After 7 days, I put the peppers in a food processor. There really was not a lot of fluid. I pulsed everything to a nice puree. I used a small strainer over a jar to collect the liquid, and again there was very little liquid, so I used a small silicone spatula to press the very thick liquid from the peppers and into the jar. This step was by far the most time-intensive, taking nearly 20 minutes.

For the final step, I poured 2 cups vinegar through the remaining pulp and seeds in the strainer, stirring until it ran dry. The overall time was a week. Would I do this again? Was it worth it? Absolutely! I have NEVER tasted a hot sauce so complete and, to use an overused yet perfect word to describe it, complex.

I love hot sauce—a lot. My cabinet and fridge are full of various bottles of hot sauce from all over the world, and I reach to each one for specific types of food. This homemade hot sauce is a best-of-all-worlds hot sauce.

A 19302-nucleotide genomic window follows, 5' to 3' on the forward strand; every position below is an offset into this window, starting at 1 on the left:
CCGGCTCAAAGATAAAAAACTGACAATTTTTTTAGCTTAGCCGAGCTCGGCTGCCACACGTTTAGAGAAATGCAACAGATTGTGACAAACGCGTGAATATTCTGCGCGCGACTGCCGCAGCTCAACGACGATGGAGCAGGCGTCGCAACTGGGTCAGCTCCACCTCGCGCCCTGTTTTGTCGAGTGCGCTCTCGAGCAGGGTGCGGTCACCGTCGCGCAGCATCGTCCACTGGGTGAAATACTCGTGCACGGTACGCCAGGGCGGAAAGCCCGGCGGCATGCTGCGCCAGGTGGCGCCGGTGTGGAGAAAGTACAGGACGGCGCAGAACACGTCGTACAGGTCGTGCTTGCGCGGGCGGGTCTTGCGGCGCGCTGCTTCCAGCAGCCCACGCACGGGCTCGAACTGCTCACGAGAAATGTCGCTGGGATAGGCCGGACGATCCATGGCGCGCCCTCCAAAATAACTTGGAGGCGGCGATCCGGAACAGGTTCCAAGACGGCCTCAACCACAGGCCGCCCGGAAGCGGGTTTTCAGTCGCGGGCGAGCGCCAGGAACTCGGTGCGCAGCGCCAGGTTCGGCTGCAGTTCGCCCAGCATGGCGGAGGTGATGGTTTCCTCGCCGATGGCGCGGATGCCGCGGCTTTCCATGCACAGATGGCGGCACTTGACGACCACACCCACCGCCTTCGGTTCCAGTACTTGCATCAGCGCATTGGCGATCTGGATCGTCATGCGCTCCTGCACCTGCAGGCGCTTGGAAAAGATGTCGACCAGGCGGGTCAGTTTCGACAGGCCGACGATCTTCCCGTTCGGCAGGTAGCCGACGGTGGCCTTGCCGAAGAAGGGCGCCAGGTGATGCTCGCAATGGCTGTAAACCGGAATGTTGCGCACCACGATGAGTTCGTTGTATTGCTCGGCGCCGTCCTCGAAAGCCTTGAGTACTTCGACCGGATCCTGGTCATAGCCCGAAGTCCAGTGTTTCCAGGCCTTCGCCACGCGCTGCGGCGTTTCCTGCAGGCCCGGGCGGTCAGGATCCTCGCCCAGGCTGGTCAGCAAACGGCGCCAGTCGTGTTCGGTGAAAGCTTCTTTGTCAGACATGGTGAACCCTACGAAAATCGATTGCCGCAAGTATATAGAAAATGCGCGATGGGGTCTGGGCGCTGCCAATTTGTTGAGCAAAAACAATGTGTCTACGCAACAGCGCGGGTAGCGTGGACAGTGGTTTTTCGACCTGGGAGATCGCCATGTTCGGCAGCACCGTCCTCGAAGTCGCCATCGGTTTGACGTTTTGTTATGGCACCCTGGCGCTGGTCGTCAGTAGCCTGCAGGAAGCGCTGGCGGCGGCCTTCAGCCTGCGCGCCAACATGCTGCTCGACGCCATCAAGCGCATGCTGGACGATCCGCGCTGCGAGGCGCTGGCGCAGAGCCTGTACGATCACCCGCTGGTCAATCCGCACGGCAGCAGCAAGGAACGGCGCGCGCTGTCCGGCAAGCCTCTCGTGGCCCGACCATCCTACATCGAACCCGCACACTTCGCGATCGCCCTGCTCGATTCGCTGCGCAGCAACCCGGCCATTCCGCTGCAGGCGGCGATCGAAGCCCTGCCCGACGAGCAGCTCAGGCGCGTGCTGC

I made a few changes to meet my needs. I didn't have cayenne peppers on hand, but I did have a ton of other kinds of peppers, hot and sweet. I used a blend of them, leaning heavier on the spicy pepper side. I used my pickling salt from Penzey's and stored my mixture in a quart-size Mason jar covered with cheesecloth in the pantry. The proportions are good. My peppers didn't accumulate actual mold during the entire process. At the end of the week, I blended everything together in a blender and loved the flavor and texture so much that I didn't want to strain it. Instead, I left it a little thicker, and it was still easy to pour from a jar.